Ah, DayZ. In many respects it's the architect for modern survival gaming, and, in many other respects, we still have no idea what its final form will even be. Neither the Arma 2 mod nor the standalone early access release are in a finished state, and that's led to some concern within its community. Brian Hicks, producer for DayZ, recently addressed these concerns in a forum thread titled, "has anyone else lost faith in DayZ?"
Here's what Hicks had to say:
"You are not playing DayZ, you are playing development builds. Early development builds.
"DayZ is 11 months into principle development, on what should be a 3 year standard development cycle. I can't force you to be a fan of DayZ, but I can call this out:
"Defining or judging what DayZ is by a build so early in its development is much a kin to judging a painting within the first few brush strokes. Hell, even Bob Ross's paintings didn't look great for the first few minutes (until you realized what it was he was making).
"I can promise you none of your favorite AAA games played, or even resembled the final product that early in their cycles. (Okay, maybe some of the larger titles that push small incremental updates out every 12 months - but we all know those are special snowflakes.)
"Take a break, and come back in beta or even the full release. The Early Access period of development will have many peaks and low, low valleys. This is the nature of software development. Yes, it is stressful as heck - for all of us, but you get to be part of shaping the DayZ experience."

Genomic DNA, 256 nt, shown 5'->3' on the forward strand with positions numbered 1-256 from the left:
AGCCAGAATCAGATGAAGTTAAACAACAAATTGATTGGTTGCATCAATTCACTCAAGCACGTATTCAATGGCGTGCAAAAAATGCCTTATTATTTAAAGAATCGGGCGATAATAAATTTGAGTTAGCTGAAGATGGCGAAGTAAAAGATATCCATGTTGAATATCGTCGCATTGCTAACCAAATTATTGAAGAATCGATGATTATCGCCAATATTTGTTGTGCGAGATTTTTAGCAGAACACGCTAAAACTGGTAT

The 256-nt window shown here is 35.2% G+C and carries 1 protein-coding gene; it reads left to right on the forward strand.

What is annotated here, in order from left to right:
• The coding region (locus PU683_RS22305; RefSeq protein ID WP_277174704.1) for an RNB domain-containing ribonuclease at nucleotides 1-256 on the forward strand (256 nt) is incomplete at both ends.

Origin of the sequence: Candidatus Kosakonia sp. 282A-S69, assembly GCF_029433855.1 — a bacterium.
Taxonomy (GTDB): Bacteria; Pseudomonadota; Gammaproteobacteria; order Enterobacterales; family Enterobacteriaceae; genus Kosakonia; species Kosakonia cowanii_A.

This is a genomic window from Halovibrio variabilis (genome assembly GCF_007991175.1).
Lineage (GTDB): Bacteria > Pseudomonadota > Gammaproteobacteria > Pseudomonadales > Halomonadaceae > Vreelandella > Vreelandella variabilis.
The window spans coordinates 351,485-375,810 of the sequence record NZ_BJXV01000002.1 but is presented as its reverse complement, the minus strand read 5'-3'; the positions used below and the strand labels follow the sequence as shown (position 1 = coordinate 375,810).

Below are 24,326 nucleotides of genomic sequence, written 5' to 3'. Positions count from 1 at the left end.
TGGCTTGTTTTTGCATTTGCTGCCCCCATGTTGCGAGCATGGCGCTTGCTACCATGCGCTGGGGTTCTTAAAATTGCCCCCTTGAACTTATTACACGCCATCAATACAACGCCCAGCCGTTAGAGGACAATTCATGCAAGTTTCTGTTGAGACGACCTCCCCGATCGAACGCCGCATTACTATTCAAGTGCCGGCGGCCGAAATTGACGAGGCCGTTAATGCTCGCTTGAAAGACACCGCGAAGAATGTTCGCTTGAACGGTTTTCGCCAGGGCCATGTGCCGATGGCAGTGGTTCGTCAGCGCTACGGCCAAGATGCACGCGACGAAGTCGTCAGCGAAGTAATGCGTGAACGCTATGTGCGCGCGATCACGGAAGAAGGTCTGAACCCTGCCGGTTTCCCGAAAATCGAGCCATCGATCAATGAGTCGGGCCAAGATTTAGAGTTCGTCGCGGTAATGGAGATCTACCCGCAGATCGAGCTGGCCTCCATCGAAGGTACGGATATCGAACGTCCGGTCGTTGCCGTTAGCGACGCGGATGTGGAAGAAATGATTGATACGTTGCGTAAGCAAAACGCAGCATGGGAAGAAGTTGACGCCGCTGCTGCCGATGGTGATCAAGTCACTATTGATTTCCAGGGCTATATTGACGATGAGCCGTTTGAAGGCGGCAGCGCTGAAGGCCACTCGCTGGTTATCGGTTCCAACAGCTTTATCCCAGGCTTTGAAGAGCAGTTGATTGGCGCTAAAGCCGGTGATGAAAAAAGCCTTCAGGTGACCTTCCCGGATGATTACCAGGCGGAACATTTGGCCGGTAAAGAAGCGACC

Later in the thread , Hicks clarified his three-year standard development cycle comment.
"I'm always careful with what I say - 3 year standard development cycle, meaning in standard terms this would be a 3 year, closed development cycle. Early Access changes a lot of that, I don't need to tell you. We are still aiming for end of 2014 to hit our beta phase entry. You can be certain the weekly status reports will keep everyone updated on that.
"We're trying to effectively do a 3 year standard cycle in 2 to 2.5 years. It might be a lofty goal, but as long as I have something to say about it - you will all be kept updated as to what is going on."
I have to say, I broadly agree with Hicks's position. DayZ launched into Early Access with an all-caps warning that player's shouldn't purchase unless they were willing to deal with issues and interruptions along its development road-map. I have, I'd argue, already wrangled enough fun out of the game to justify that purchase, and, while I'm among the group now holding off for the beta release, I'm hopeful that it'll be worth the wait.